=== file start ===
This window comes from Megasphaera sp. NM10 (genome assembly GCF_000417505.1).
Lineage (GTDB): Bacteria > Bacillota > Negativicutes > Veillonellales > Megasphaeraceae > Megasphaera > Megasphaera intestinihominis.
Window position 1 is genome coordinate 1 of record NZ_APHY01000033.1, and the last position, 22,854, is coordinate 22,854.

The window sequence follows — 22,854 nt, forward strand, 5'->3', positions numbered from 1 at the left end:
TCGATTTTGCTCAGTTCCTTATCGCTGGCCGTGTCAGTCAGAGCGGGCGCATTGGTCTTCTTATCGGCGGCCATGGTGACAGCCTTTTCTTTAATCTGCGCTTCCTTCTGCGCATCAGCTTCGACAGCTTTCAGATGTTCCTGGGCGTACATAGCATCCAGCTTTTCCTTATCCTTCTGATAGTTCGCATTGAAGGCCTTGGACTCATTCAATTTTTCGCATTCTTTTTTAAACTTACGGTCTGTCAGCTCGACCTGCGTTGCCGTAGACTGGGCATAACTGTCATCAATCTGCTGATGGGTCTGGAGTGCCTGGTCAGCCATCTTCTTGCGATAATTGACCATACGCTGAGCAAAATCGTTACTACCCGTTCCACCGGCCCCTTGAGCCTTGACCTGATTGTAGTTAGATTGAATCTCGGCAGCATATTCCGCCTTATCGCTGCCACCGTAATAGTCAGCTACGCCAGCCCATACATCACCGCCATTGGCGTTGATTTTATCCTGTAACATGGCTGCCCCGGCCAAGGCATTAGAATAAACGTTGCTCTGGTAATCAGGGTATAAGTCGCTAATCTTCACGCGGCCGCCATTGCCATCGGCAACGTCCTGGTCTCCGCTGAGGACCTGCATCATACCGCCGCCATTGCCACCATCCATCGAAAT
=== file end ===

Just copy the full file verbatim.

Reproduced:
This window comes from Megasphaera sp. NM10 (genome assembly GCF_000417505.1).
Lineage (GTDB): Bacteria > Bacillota > Negativicutes > Veillonellales > Megasphaeraceae > Megasphaera > Megasphaera intestinihominis.
Window position 1 is genome coordinate 1 of record NZ_APHY01000033.1, and the last position, 22,854, is coordinate 22,854.

The window sequence follows — 22,854 nt, forward strand, 5'->3', positions numbered from 1 at the left end:
TCGATTTTGCTCAGTTCCTTATCGCTGGCCGTGTCAGTCAGAGCGGGCGCATTGGTCTTCTTATCGGCGGCCATGGTGACAGCCTTTTCTTTAATCTGCGCTTCCTTCTGCGCATCAGCTTCGACAGCTTTCAGATGTTCCTGGGCGTACATAGCATCCAGCTTTTCCTTATCCTTCTGATAGTTCGCATTGAAGGCCTTGGACTCATTCAATTTTTCGCATTCTTTTTTAAACTTACGGTCTGTCAGCTCGACCTGCGTTGCCGTAGACTGGGCATAACTGTCATCAATCTGCTGATGGGTCTGGAGTGCCTGGTCAGCCATCTTCTTGCGATAATTGACCATACGCTGAGCAAAATCGTTACTACCCGTTCCACCGGCCCCTTGAGCCTTGACCTGATTGTAGTTAGATTGAATCTCGGCAGCATATTCCGCCTTATCGCTGCCACCGTAATAGTCAGCTACGCCAGCCCATACATCACCGCCATTGGCGTTGATTTTATCCTGTAACATGGCTGCCCCGGCCAAGGCATTAGAATAAACGTTGCTCTGGTAATCAGGGTATAAGTCGCTAATCTTCACGCGGCCGCCATTGCCATCGGCAACGTCCTGGTCTCCGCTGAGGACCTGCATCATACCGCCGCCATTGCCACCATCCATCGAAAT